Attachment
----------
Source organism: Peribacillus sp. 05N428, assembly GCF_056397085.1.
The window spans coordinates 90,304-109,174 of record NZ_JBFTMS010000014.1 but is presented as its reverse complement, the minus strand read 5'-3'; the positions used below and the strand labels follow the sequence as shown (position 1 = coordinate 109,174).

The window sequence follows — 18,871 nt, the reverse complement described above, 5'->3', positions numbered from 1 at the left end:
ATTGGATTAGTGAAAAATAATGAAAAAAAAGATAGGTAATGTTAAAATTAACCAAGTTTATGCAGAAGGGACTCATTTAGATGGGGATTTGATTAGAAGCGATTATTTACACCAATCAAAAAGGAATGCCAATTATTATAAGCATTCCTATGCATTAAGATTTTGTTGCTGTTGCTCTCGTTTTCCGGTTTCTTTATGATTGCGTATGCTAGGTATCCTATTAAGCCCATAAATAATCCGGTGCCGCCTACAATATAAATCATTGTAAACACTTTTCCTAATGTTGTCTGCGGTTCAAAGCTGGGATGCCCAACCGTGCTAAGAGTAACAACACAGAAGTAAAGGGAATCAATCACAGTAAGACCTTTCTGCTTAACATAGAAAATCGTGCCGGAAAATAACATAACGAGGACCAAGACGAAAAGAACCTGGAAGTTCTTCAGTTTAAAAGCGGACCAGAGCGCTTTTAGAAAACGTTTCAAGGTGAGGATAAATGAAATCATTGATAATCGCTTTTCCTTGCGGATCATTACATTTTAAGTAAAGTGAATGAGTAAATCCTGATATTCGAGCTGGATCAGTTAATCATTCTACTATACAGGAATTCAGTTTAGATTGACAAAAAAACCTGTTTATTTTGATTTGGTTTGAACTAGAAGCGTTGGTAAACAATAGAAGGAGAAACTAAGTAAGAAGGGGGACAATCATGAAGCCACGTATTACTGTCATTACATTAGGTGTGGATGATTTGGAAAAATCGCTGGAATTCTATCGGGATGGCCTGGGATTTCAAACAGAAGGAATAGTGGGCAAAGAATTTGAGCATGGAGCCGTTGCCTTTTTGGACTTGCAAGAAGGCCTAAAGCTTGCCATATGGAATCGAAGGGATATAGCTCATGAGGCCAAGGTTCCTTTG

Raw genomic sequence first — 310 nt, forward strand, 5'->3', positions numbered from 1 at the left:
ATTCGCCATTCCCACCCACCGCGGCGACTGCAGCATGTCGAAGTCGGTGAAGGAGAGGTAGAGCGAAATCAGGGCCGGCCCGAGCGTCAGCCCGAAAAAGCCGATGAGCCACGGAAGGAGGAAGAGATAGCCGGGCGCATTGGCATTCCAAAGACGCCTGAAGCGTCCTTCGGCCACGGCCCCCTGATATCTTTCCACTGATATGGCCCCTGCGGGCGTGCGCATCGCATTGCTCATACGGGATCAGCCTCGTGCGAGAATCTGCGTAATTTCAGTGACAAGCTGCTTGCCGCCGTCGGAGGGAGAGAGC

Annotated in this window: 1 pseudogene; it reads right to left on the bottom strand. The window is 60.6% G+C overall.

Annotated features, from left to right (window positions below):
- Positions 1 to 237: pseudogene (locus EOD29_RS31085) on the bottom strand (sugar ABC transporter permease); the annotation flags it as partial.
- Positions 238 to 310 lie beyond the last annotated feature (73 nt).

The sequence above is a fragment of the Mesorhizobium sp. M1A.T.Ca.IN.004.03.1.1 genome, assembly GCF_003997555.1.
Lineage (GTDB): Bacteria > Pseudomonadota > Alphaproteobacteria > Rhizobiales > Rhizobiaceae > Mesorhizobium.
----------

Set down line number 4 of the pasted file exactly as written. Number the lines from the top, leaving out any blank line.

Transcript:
ATTGGATTAGTGAAAAATAATGAAAAAAAAGATAGGTAATGTTAAAATTAACCAAGTTTATGCAGAAGGGACTCATTTAGATGGGGATTTGATTAGAAGCGATTATTTACACCAATCAAAAAGGAATGCCAATTATTATAAGCATTCCTATGCATTAAGATTTTGTTGCTGTTGCTCTCGTTTTCCGGTTTCTTTATGATTGCGTATGCTAGGTATCCTATTAAGCCCATAAATAATCCGGTGCCGCCTACAATATAAATCATTGTAAACACTTTTCCTAATGTTGTCTGCGGTTCAAAGCTGGGATGCCCAACCGTGCTAAGAGTAACAACACAGAAGTAAAGGGAATCAATCACAGTAAGACCTTTCTGCTTAACATAGAAAATCGTGCCGGAAAATAACATAACGAGGACCAAGACGAAAAGAACCTGGAAGTTCTTCAGTTTAAAAGCGGACCAGAGCGCTTTTAGAAAACGTTTCAAGGTGAGGATAAATGAAATCATTGATAATCGCTTTTCCTTGCGGATCATTACATTTTAAGTAAAGTGAATGAGTAAATCCTGATATTCGAGCTGGATCAGTTAATCATTCTACTATACAGGAATTCAGTTTAGATTGACAAAAAAACCTGTTTATTTTGATTTGGTTTGAACTAGAAGCGTTGGTAAACAATAGAAGGAGAAACTAAGTAAGAAGGGGGACAATCATGAAGCCACGTATTACTGTCATTACATTAGGTGTGGATGATTTGGAAAAATCGCTGGAATTCTATCGGGATGGCCTGGGATTTCAAACAGAAGGAATAGTGGGCAAAGAATTTGAGCATGGAGCCGTTGCCTTTTTGGACTTGCAAGAAGGCCTAAAGCTTGCCATATGGAATCGAAGGGATATAGCTCATGAGGCCAAGGTTCCTTTG